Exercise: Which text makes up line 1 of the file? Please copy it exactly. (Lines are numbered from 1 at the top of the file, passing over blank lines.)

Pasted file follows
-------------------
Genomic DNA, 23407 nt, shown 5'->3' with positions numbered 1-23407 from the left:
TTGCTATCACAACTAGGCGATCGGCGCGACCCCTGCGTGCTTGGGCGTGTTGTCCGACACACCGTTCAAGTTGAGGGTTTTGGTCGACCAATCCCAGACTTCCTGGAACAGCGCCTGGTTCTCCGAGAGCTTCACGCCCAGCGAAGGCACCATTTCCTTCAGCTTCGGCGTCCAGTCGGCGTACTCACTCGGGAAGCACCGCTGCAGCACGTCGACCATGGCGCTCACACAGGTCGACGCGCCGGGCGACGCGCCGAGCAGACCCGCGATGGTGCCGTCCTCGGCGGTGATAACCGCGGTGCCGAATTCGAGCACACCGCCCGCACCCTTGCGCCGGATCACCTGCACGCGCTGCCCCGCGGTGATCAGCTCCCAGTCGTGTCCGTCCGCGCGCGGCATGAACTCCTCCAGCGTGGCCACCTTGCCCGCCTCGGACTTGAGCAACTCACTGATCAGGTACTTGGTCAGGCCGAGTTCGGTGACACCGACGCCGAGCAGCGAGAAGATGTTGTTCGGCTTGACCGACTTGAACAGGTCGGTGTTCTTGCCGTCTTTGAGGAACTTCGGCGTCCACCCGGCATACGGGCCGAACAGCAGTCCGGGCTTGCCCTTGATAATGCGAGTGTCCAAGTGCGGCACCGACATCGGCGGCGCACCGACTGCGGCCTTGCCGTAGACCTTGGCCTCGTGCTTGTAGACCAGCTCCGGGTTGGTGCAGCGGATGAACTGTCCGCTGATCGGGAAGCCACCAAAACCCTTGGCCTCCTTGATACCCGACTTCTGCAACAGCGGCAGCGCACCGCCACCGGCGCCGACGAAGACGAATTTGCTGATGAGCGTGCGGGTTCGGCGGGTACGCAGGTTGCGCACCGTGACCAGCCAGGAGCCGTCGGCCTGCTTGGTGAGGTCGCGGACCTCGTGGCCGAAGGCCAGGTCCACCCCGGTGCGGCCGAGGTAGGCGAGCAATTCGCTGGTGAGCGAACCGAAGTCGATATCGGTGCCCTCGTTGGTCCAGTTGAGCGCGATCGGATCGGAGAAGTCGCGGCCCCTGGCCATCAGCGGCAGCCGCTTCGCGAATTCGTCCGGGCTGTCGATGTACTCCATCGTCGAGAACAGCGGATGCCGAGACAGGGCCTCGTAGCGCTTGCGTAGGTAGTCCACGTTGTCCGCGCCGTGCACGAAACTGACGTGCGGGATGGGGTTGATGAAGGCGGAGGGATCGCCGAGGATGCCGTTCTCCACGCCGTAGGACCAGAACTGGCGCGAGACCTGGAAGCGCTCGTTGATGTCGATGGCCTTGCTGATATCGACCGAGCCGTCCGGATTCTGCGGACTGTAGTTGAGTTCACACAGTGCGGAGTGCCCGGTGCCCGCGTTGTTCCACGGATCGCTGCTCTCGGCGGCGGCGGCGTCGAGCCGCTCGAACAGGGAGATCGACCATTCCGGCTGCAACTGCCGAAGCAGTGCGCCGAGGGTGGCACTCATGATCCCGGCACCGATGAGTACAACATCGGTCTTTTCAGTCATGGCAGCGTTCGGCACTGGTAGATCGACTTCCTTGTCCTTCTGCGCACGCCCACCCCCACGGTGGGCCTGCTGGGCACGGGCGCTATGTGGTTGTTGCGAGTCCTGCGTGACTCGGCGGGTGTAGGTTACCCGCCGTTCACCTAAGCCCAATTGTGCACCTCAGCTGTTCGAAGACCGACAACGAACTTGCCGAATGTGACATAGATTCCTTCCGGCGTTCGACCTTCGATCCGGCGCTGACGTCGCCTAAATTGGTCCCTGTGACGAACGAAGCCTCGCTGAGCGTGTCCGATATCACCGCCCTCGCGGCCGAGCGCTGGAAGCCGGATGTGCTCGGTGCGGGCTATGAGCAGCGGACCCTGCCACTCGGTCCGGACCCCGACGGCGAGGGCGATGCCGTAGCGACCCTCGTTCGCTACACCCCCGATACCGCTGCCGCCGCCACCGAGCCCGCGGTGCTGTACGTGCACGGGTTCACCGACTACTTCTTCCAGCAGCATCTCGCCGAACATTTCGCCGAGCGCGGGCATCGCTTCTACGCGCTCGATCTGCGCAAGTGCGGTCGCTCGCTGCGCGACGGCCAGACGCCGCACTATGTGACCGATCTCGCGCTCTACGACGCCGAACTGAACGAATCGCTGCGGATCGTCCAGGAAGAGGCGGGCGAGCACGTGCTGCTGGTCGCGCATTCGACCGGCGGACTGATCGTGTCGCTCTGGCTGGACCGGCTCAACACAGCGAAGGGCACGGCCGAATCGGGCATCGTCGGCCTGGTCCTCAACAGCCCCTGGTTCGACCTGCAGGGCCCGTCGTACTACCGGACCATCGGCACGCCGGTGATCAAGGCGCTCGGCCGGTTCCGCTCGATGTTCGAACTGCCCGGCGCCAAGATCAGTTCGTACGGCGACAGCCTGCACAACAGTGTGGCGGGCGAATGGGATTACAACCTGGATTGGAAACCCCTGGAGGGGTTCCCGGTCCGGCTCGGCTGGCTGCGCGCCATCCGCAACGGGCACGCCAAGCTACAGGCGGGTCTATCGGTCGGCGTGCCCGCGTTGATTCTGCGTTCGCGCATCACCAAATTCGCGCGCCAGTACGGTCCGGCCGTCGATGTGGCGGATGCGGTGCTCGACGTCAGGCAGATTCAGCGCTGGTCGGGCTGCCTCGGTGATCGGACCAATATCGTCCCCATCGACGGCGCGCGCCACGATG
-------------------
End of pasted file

Genomic DNA, 23407 nt, shown 5'->3' with positions numbered 1-23407 from the left: